(CNN)The Minnesota Board of Pardons posthumously pardoned Max Mason by unanimous vote Friday, 100 years after he was accused in a rape case that led to three other black men being lynched.
Mason was accused of raping a white woman, Irene Tusken, in 1920. There was no evidence to support the allegations, and the Minnesota Historical Society said that a family doctor who examined her found no signs of rape or assault.
In the pardon hearing, Minnesota Attorney General Keith Ellison said, "This particular application is critical to the name of Max Mason, but also critical to our state."
The pardon has been decades in the making, according to Gov. Tim Walz. It was added to the agenda more than six months ago.
"I don't believe anything happens by chance," Walz told the board. "I believe we've been given this opportunity, and I would ask my fellow members of the pardon board to think deeply on this and understand the implications involved with clearing Max Mason's name.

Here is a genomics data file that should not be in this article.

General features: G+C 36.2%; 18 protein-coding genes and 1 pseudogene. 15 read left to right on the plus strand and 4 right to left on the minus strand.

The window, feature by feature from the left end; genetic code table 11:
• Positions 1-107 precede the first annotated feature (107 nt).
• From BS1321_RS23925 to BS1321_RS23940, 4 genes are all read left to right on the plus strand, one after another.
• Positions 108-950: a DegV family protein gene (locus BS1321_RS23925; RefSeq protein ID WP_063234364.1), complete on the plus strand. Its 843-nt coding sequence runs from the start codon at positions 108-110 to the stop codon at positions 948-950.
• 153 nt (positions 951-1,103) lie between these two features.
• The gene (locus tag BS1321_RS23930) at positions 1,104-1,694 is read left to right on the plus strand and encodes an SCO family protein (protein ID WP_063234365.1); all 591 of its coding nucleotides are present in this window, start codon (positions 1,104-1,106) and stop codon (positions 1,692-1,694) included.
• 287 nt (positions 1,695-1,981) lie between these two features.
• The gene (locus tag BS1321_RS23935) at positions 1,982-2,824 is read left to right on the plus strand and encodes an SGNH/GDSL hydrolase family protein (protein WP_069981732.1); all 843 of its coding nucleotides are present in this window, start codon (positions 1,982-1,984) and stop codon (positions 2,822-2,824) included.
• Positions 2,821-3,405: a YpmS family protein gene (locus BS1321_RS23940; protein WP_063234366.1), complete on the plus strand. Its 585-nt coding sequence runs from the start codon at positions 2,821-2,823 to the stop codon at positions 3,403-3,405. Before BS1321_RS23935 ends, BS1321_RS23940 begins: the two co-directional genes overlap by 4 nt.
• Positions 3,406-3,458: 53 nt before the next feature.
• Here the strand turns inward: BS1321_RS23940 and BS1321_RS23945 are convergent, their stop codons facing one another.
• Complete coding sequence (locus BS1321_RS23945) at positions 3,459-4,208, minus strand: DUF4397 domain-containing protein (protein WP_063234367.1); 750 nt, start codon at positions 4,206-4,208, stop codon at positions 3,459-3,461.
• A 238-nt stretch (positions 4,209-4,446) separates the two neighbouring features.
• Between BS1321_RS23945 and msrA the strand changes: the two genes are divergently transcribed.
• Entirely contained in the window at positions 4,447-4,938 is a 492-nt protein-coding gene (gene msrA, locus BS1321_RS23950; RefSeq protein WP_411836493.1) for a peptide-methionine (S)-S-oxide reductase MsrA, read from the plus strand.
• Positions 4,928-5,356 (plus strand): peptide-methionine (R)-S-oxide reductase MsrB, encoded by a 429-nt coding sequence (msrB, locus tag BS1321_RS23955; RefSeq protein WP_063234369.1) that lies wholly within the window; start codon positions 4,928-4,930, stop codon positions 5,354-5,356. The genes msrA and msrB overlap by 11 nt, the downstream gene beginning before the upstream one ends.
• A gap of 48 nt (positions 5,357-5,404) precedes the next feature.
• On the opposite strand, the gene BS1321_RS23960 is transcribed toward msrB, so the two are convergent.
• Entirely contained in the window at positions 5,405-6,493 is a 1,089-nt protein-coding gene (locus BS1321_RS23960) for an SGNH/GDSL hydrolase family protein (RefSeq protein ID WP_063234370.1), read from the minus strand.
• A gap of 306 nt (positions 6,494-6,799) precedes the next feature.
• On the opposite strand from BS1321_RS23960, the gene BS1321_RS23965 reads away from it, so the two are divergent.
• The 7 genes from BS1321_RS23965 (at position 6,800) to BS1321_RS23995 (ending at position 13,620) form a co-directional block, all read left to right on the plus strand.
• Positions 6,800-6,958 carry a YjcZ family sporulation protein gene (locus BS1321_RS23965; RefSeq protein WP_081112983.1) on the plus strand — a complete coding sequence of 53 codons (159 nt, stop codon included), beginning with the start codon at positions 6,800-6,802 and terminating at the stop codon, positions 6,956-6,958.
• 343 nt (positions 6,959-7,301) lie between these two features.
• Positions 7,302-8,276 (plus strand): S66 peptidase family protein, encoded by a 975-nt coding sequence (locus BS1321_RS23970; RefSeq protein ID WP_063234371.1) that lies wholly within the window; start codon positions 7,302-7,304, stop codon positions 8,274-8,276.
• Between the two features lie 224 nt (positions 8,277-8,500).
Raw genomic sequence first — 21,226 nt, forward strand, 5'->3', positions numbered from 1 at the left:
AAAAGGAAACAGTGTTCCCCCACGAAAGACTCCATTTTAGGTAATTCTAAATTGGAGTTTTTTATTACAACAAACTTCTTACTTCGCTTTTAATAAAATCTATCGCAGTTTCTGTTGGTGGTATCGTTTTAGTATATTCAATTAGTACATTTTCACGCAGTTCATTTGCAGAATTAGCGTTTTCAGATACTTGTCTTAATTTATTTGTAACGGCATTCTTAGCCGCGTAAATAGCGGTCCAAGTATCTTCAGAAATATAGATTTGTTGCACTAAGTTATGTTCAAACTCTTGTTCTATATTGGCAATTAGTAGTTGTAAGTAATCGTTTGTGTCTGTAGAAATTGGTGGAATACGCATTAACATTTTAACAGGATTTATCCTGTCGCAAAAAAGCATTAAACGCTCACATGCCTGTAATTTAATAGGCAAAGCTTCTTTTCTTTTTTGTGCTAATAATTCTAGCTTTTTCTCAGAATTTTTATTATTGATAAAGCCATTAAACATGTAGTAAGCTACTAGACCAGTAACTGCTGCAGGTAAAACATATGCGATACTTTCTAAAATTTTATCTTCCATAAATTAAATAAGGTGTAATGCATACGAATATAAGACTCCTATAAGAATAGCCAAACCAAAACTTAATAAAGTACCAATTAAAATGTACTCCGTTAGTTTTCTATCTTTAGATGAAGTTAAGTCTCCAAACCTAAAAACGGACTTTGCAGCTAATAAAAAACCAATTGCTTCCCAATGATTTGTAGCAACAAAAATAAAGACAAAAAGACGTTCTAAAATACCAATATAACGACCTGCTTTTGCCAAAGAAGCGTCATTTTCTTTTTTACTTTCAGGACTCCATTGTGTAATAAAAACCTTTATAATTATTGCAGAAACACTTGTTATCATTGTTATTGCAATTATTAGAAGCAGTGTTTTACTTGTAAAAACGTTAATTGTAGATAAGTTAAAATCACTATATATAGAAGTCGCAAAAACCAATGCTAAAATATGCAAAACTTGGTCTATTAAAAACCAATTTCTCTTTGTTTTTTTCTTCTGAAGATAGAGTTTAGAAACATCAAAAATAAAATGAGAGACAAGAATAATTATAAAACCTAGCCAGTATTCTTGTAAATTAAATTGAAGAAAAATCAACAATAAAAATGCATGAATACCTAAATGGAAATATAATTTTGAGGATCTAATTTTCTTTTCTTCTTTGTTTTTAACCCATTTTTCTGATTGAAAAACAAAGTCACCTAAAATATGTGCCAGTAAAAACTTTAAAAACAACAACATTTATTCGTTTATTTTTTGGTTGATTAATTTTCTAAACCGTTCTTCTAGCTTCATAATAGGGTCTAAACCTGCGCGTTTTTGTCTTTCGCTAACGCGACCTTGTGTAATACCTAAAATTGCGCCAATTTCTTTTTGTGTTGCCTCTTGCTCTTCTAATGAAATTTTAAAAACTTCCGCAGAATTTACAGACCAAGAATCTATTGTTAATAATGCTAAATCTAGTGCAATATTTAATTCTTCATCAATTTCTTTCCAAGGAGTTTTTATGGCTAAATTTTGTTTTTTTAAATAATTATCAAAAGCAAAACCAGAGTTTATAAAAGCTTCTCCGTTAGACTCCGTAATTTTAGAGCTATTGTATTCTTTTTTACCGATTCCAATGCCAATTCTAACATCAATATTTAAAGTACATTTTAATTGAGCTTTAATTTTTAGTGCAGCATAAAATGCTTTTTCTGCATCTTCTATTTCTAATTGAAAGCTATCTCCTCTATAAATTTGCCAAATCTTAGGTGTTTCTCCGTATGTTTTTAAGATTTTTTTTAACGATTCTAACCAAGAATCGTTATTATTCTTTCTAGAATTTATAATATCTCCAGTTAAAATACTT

"This is 100 years overdue. The timing was for a reason. It was decades in the making."
In a letter to Walz in January, several pardon board members pleaded for posthumous pardon. The application was supported by Mike Tusken, a family member of Irene Tusken and the Chief of Police in Duluth, where the alleged rape and the arrest occurred.
During the hearing, Tusken said, "Not only is the conviction unjust, but the facts lack the basis for an arrest in the first place."
His aunt spent her last years in a nursing home after a stroke, unable to "reconcile the facts or atone for her role in the lynching or wrongful conviction of Max Mason," he said.
Three men arrested with Mason were beaten and lynched the night of their arrests by an angry crowd on June 15, 1920. Mason was convicted with scant evidence and sentenced to about 30 years in prison. He was paroled in 1925, less than five years after his sentence began, on the condition he leave the state.
Mason lived the rest of his life in Alabama.